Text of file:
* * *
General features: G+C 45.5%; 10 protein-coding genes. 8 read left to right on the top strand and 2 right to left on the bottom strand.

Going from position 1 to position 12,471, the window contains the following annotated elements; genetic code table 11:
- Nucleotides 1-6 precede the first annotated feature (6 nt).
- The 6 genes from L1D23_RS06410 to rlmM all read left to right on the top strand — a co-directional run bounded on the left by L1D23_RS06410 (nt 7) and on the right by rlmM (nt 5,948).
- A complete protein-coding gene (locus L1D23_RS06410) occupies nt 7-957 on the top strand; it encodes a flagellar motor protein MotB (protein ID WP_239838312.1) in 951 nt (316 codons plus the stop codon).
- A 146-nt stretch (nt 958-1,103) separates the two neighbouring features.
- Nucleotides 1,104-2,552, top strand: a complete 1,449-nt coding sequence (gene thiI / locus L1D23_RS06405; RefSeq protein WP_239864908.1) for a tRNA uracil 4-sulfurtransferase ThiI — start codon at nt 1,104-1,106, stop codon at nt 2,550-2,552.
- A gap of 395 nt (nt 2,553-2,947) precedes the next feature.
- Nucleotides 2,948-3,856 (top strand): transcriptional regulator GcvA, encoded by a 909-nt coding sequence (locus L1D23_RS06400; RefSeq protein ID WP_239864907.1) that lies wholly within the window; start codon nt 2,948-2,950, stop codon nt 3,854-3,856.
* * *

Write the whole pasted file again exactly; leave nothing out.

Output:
General features: G+C 45.5%; 10 protein-coding genes. 8 read left to right on the top strand and 2 right to left on the bottom strand.

Going from position 1 to position 12,471, the window contains the following annotated elements; genetic code table 11:
- Nucleotides 1-6 precede the first annotated feature (6 nt).
- The 6 genes from L1D23_RS06410 to rlmM all read left to right on the top strand — a co-directional run bounded on the left by L1D23_RS06410 (nt 7) and on the right by rlmM (nt 5,948).
- A complete protein-coding gene (locus L1D23_RS06410) occupies nt 7-957 on the top strand; it encodes a flagellar motor protein MotB (protein ID WP_239838312.1) in 951 nt (316 codons plus the stop codon).
- A 146-nt stretch (nt 958-1,103) separates the two neighbouring features.
- Nucleotides 1,104-2,552, top strand: a complete 1,449-nt coding sequence (gene thiI / locus L1D23_RS06405; RefSeq protein WP_239864908.1) for a tRNA uracil 4-sulfurtransferase ThiI — start codon at nt 1,104-1,106, stop codon at nt 2,550-2,552.
- A gap of 395 nt (nt 2,553-2,947) precedes the next feature.
- Nucleotides 2,948-3,856 (top strand): transcriptional regulator GcvA, encoded by a 909-nt coding sequence (locus L1D23_RS06400; RefSeq protein ID WP_239864907.1) that lies wholly within the window; start codon nt 2,948-2,950, stop codon nt 3,854-3,856.